For decades, the Mennonite town of Steinbach, Manitoba was officially dry. No liquor could be bought or sold anywhere in the region. Since then, a number of referendums have taken place that have seen Steinbach liberalize its liquor laws, and today, the town boasts a handful of bars and one liquor store. This fall, the residents of Steinbach will vote on whether or not to acknowledge each other in these establishments or simply avert eye contact and pretend not to notice like they currently do.
“The only time I ever saw a Steinbacher drink was in Puerto Vallerta last winter,” said local closet-drinker Jacob P. Martens. “No one I know admits to buying beer at the local liquor store. I’m not sure how that place stays open. I’ve never been in there, myself…or at least there’s no proof I have.”
The ballot will be kept simple and residents will check, “<em>yo</em>” or “<em>nay</em>.” If passed residents must smile and shake hands when they see someone they know, just like they do in the grocery aisle.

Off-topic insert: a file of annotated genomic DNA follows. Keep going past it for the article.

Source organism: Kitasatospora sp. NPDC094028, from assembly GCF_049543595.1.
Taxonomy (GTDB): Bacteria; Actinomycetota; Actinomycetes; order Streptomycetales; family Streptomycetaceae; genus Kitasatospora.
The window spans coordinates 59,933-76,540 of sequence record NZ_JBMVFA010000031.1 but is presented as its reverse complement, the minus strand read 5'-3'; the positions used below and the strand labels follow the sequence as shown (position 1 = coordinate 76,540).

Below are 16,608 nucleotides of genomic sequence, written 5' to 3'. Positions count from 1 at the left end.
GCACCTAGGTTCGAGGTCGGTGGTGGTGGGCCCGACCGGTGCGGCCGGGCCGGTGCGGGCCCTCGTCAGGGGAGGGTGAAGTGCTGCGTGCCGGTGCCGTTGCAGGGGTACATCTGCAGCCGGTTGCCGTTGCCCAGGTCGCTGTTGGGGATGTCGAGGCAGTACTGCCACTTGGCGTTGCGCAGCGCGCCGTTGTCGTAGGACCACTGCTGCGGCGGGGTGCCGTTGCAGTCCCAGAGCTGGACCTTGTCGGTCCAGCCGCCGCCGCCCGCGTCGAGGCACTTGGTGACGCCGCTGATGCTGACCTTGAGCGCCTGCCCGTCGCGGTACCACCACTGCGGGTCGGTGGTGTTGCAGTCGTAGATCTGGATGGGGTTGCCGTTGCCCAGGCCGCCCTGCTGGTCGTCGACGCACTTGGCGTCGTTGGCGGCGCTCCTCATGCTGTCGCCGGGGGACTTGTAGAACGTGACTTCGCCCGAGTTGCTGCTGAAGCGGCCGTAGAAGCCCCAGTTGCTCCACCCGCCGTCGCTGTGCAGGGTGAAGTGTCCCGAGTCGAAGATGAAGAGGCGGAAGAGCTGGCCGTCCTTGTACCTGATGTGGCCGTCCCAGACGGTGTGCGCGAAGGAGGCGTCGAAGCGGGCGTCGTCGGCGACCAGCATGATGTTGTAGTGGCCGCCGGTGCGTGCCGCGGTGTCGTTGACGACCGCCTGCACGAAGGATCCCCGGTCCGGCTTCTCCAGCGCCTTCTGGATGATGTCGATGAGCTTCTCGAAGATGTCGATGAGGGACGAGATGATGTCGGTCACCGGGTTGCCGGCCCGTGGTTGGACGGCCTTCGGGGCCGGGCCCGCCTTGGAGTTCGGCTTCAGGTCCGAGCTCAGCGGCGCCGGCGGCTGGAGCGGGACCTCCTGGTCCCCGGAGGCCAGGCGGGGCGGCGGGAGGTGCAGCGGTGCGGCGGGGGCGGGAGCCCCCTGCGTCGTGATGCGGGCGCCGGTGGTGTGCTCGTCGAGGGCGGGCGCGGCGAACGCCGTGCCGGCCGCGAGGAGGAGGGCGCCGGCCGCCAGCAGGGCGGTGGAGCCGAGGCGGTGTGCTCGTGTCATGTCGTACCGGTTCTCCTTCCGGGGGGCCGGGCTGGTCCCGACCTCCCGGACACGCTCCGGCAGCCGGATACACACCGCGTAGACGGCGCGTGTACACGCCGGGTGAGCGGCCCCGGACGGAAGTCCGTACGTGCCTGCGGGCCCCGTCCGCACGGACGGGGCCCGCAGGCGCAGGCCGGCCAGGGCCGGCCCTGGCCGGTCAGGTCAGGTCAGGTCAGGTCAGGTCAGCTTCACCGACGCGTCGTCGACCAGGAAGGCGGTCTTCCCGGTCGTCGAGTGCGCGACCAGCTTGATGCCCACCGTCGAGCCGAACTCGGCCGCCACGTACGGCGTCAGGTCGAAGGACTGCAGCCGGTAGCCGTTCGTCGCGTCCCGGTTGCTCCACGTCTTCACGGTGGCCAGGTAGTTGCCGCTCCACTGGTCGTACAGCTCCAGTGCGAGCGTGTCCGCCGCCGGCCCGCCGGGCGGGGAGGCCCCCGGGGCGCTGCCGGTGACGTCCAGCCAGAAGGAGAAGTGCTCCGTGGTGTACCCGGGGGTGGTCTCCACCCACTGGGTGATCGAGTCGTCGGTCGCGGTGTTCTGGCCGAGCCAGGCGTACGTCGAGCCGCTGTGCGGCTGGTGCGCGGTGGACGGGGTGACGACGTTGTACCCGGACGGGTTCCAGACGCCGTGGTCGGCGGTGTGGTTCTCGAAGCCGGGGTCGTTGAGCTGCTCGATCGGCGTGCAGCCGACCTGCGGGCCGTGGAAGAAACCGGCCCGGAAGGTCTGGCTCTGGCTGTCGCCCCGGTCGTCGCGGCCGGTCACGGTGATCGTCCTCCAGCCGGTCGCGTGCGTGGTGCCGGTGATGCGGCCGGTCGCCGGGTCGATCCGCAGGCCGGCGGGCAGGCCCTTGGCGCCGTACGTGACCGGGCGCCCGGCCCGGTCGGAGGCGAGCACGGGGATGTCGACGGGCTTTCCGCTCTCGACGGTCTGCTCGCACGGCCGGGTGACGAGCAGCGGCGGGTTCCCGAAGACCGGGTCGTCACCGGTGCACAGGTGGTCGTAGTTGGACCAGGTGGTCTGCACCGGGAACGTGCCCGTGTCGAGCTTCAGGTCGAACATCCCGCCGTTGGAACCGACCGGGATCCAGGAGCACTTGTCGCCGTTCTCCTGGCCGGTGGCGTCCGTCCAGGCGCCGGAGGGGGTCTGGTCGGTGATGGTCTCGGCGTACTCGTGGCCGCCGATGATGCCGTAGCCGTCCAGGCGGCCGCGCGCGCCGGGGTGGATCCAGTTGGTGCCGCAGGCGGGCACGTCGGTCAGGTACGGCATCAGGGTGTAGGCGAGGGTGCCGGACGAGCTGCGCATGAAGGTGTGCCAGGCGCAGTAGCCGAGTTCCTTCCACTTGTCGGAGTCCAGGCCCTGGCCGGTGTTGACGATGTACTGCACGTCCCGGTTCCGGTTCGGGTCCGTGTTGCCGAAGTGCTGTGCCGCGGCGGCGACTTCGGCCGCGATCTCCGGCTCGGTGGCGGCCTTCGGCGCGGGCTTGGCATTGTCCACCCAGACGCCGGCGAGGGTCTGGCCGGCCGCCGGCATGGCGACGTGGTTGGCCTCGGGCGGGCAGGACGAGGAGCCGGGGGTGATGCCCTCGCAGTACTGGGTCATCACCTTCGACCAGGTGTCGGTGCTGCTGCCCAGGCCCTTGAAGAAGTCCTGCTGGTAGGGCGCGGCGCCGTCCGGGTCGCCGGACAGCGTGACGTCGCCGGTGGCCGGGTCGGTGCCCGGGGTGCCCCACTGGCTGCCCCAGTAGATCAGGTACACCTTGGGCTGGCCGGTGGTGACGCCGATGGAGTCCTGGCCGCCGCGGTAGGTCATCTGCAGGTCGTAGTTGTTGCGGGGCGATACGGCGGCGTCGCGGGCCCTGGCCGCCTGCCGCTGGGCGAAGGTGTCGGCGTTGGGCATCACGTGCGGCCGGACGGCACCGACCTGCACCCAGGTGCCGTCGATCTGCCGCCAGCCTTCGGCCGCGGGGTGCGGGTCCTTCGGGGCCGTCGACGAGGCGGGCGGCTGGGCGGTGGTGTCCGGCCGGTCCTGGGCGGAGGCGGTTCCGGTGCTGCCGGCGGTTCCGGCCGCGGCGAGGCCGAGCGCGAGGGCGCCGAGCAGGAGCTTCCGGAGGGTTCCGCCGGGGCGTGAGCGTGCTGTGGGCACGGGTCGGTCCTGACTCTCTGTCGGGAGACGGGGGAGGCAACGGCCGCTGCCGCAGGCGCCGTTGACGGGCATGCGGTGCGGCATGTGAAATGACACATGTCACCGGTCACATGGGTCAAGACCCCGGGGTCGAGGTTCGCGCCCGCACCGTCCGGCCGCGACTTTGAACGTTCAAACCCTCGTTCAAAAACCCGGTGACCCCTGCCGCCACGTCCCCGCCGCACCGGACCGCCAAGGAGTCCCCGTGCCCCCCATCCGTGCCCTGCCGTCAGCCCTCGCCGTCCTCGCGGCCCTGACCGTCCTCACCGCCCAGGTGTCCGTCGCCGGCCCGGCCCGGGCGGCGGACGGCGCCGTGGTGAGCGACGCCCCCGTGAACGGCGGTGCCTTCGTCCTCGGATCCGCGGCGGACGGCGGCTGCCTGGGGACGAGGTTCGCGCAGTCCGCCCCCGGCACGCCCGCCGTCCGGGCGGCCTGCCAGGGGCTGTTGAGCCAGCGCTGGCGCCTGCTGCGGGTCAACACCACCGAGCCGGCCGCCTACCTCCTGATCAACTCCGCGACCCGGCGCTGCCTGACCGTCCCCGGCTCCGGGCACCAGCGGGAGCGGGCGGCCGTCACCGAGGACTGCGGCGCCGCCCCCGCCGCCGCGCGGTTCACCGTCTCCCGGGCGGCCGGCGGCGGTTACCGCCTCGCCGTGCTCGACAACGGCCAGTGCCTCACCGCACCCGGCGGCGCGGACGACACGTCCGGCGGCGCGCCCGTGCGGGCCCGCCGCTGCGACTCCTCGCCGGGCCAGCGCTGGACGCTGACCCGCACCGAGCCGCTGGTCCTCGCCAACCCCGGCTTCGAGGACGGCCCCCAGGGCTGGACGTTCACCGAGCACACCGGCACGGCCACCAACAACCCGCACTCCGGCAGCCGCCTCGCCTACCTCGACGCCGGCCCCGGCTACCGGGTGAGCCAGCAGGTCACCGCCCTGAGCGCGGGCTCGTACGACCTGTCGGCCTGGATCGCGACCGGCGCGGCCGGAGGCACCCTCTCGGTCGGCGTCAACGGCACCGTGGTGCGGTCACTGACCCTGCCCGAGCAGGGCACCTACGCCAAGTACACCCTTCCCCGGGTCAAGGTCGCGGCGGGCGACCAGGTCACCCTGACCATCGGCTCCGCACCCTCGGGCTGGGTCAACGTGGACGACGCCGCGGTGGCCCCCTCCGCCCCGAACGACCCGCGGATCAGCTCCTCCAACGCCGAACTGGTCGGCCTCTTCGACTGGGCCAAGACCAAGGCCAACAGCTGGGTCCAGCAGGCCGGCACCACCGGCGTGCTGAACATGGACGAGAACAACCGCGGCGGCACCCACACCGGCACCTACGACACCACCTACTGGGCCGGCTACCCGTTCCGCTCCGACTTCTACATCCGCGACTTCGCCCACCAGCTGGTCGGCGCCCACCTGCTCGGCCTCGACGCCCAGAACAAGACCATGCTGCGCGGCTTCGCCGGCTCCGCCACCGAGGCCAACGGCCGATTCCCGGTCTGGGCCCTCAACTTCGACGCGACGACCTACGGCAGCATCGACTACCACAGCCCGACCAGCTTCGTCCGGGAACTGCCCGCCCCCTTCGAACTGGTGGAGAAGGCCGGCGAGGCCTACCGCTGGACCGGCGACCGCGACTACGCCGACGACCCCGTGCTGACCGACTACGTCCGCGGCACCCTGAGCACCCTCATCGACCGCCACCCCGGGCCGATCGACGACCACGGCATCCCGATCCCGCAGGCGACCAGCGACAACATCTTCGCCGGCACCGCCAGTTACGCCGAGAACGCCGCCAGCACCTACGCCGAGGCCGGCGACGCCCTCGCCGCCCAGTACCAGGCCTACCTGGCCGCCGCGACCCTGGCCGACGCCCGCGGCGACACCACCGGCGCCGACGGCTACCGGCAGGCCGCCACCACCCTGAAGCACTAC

“It will be quite the change to the liquor shopping experience,” says Martens, who claims he’s voting “nay” in September’s poll. “Normally I can go in and out in under five minutes, but if I’ve gotta look people in the eye I might be stuck in there forever.”
Also on the ballot is whether or not to stand just outside the exit and talk for a long time before saying “nayo dan” a few times and then leaving with their purchases.
(photo credit: Razvan Orendovici/CC)